Brian and Sandy at St Mary the Less

Brian Ayers and Sandy Heslop on a site visit.

The objective of the Norwich Churches Project is to study the medieval church buildings, their furnishings and imagery in order to better understand the city’s architectural and spiritual landscape.address the questions which arise from our research mission, our work begins with gathering data directly from the buildings and their locational contexts. The detailed data collected will then be supplemented with information drawn from the surviving primary and antiquarian documentary sources, textual and visual, and with information from archaeological records.

Amongst other things, we will gather and analyse information concerning:

  • Locations, orientations, and boundaries of parishes, including sizes of churchyards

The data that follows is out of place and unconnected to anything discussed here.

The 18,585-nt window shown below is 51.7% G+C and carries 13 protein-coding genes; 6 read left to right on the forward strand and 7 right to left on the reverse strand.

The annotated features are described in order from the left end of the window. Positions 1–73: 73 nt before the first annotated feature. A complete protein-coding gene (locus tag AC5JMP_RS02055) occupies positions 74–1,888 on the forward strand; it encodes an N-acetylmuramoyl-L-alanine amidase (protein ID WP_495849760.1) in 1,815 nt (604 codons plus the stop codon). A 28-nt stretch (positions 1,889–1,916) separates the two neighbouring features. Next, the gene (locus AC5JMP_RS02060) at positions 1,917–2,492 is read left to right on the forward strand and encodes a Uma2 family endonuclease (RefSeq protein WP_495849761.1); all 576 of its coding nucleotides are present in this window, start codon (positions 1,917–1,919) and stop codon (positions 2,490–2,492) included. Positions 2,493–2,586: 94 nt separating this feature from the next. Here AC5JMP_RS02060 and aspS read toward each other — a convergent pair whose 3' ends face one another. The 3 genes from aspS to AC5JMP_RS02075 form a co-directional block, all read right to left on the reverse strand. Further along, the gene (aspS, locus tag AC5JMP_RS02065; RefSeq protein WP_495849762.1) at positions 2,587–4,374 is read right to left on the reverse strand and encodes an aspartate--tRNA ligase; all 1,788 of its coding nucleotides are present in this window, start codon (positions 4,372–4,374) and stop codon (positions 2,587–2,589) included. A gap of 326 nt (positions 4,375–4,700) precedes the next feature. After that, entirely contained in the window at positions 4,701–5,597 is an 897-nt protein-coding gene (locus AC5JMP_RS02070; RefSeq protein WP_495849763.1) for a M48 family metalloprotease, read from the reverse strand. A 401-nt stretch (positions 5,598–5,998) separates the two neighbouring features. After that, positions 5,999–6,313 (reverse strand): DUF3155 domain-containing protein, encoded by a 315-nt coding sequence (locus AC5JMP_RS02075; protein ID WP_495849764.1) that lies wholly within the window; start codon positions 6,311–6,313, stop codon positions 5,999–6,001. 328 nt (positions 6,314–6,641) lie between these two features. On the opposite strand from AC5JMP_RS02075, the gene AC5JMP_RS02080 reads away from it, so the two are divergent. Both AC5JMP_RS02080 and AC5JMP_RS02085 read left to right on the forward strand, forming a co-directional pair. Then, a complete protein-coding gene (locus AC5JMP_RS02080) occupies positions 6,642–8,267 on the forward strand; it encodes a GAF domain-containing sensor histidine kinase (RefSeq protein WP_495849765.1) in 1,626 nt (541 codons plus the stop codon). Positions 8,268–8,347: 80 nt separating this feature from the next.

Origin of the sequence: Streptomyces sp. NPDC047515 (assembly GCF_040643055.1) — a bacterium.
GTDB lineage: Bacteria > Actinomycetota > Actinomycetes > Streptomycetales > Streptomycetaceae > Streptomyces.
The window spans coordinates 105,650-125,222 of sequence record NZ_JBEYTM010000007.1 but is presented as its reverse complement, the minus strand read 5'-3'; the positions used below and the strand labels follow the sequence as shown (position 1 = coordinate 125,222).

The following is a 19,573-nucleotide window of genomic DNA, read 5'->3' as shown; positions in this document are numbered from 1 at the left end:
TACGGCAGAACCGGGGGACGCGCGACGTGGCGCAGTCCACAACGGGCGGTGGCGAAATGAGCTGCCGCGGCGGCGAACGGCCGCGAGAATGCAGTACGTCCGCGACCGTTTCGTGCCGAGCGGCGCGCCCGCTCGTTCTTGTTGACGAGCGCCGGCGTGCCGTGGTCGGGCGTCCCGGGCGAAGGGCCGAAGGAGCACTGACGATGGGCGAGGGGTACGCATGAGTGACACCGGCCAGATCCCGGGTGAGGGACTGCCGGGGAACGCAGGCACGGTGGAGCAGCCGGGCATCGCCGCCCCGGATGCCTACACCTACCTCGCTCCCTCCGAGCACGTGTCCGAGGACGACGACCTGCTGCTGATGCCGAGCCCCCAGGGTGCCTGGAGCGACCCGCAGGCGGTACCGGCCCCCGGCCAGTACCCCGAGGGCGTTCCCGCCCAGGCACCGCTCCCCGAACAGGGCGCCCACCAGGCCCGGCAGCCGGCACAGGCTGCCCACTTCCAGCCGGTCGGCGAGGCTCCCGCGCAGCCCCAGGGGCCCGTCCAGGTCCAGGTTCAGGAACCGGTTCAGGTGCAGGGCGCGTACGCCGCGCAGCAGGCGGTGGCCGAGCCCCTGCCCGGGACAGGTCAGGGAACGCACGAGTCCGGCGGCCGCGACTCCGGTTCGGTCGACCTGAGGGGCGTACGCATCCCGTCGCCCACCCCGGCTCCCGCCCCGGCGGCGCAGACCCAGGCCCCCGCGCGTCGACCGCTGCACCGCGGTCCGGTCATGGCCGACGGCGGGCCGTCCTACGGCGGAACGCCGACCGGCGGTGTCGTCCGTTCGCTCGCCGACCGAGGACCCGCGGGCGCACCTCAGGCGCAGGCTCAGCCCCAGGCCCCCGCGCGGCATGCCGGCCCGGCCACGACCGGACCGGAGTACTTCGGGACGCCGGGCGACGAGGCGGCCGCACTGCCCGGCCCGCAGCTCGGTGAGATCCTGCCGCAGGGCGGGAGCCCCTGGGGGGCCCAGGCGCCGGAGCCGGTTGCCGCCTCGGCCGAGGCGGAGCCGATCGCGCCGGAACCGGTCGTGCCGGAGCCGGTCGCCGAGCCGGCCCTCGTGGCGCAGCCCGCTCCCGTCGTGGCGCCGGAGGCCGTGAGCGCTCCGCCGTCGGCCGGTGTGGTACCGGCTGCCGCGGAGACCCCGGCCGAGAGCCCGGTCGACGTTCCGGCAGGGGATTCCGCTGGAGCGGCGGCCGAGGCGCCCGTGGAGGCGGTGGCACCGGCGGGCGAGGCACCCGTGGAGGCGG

• Reasons for the multiplication of parishes
  • The impact of churches on the urban layout of the city
  • Choices for church dedications
  • Patronage and architectural influences within and outside of Norwich
  • Catalysts for church building and renewal
  • Measurements, moulding profiles, and use and distribution of stone types


Method in Practice  


Tools of the trade

Starting in Autumn 2014, the research team has made an initial visit to every medieval church and church site in Norwich, taking measurements, photographs and making site survey notes. Our first extended area of detailed study is the city’s north bank, an area which has contained 17 parish churches, nine of which are still standing, eight of which have been lost. To break this down further for study, we are collecting the churches into distinct groups on the basis of their shared topographical contexts; notably Coslany, Colegate and Magdalen Street and Fishergate/Whitefriars.